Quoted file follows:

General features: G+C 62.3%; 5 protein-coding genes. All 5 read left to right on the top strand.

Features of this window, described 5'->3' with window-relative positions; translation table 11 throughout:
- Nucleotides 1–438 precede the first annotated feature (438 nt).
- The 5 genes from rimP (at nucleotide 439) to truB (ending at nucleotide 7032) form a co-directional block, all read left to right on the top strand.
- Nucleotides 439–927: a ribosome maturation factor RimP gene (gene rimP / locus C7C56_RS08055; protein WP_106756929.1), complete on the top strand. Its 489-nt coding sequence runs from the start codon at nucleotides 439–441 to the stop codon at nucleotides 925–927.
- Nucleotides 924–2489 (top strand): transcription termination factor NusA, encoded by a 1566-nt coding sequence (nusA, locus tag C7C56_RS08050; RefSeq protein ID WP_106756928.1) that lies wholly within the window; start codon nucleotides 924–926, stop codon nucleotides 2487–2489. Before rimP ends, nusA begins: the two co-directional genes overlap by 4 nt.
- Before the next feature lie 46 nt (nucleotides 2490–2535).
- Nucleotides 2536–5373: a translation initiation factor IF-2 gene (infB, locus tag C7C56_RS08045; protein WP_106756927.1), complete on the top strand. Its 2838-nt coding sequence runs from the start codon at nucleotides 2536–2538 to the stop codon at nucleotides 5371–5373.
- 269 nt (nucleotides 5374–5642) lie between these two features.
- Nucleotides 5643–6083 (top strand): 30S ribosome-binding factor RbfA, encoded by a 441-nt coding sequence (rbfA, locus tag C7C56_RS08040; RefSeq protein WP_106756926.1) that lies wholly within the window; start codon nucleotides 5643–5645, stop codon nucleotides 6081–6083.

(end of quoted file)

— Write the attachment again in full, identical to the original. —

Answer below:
General features: G+C 62.3%; 5 protein-coding genes. All 5 read left to right on the top strand.

Features of this window, described 5'->3' with window-relative positions; translation table 11 throughout:
- Nucleotides 1–438 precede the first annotated feature (438 nt).
- The 5 genes from rimP (at nucleotide 439) to truB (ending at nucleotide 7032) form a co-directional block, all read left to right on the top strand.
- Nucleotides 439–927: a ribosome maturation factor RimP gene (gene rimP / locus C7C56_RS08055; protein WP_106756929.1), complete on the top strand. Its 489-nt coding sequence runs from the start codon at nucleotides 439–441 to the stop codon at nucleotides 925–927.
- Nucleotides 924–2489 (top strand): transcription termination factor NusA, encoded by a 1566-nt coding sequence (nusA, locus tag C7C56_RS08050; RefSeq protein ID WP_106756928.1) that lies wholly within the window; start codon nucleotides 924–926, stop codon nucleotides 2487–2489. Before rimP ends, nusA begins: the two co-directional genes overlap by 4 nt.
- Before the next feature lie 46 nt (nucleotides 2490–2535).
- Nucleotides 2536–5373: a translation initiation factor IF-2 gene (infB, locus tag C7C56_RS08045; protein WP_106756927.1), complete on the top strand. Its 2838-nt coding sequence runs from the start codon at nucleotides 2536–2538 to the stop codon at nucleotides 5371–5373.
- 269 nt (nucleotides 5374–5642) lie between these two features.
- Nucleotides 5643–6083 (top strand): 30S ribosome-binding factor RbfA, encoded by a 441-nt coding sequence (rbfA, locus tag C7C56_RS08040; RefSeq protein WP_106756926.1) that lies wholly within the window; start codon nucleotides 5643–5645, stop codon nucleotides 6081–6083.